Experimental Technology on the ISS Could Provide More Data About the Human Body

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A team of researchers has elaborated a new method that would facilitate the study of the mechanics that lead to the appearance of amyloid fibrils linked to conditions like Alzheimer’s disease and Parkinson’s disease.

The concept is known under the name of a ring-sheared drop, and it employs the unique traits of the microgravity environment generated by the ISS to explore the effects of shear stress on a reduction of protein fluid.

A great boon comes from the fact that the drop of protein will not be influenced by the contact with a petri dish, which is used to house it on Earth. The method involves the use of a syringe that can release a significant drop of liquid protein into a zero-gravity environment. Two thin metal rings will keep the protein in place, and one of them can be used to shear or apply stress on the protein. Researchers aim to learn more about the way in which the shear stress can favor the development of amyloid fibrils.

Experimental ISS technology to provide more data on the human body

At this point, this method is used for an active experiment tied to protein insulin. It is believed that researchers could understand more about the processes that take place when protein moves within the human body. During a small-scale experiment associated with RDS technology, the team of researchers simulated a microgravity field in controlled laboratory conditions.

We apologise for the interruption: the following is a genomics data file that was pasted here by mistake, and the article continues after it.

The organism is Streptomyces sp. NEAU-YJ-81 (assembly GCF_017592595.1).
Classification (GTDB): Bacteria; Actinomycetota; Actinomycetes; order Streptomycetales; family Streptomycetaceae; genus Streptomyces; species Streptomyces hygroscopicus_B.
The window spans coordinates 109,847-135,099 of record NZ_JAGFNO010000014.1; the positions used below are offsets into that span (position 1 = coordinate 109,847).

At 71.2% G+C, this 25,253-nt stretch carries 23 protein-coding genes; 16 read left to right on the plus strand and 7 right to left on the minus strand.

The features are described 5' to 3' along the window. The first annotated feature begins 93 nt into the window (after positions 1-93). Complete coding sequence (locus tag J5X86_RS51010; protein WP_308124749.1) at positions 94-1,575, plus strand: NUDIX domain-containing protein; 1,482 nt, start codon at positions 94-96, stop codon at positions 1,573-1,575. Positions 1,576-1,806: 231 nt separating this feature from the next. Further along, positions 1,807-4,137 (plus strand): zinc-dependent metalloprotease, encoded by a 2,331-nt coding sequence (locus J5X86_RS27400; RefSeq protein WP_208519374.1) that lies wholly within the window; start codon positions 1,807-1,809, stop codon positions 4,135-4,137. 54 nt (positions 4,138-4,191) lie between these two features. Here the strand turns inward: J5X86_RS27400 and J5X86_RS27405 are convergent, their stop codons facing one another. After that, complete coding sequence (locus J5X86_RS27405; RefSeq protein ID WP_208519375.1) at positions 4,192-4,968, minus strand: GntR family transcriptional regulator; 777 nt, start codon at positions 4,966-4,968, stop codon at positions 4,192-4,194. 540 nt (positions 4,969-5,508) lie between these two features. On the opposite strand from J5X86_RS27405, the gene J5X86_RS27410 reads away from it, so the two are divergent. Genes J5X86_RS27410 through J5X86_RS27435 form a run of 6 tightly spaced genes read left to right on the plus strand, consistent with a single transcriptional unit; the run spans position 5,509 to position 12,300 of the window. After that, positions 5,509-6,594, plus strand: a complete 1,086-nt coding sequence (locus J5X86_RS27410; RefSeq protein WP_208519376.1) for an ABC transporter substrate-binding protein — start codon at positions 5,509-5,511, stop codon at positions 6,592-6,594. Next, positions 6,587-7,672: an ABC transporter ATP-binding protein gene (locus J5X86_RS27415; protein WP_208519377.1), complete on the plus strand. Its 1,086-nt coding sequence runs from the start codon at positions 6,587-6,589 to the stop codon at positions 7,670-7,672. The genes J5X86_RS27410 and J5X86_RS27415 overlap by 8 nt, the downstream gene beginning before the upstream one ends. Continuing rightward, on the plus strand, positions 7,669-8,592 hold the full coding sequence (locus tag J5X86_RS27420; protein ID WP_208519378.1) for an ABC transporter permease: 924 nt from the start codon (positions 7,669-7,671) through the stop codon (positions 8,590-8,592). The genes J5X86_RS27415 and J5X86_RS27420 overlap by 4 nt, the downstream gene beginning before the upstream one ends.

The simulation involved the suspension of the floating liquid protein drop in another liquid of the same density, and the results were quite impressive.

It appears that the deformation of the drop is caused by the combined forces of viscosity and inertia along with surface tension. Further research will take place as the team has received a research grant that will allow the scientists to perform new experiments that could unearth valuable data for the pharmaceutical industry. The initial study has been published in a scientific journal.

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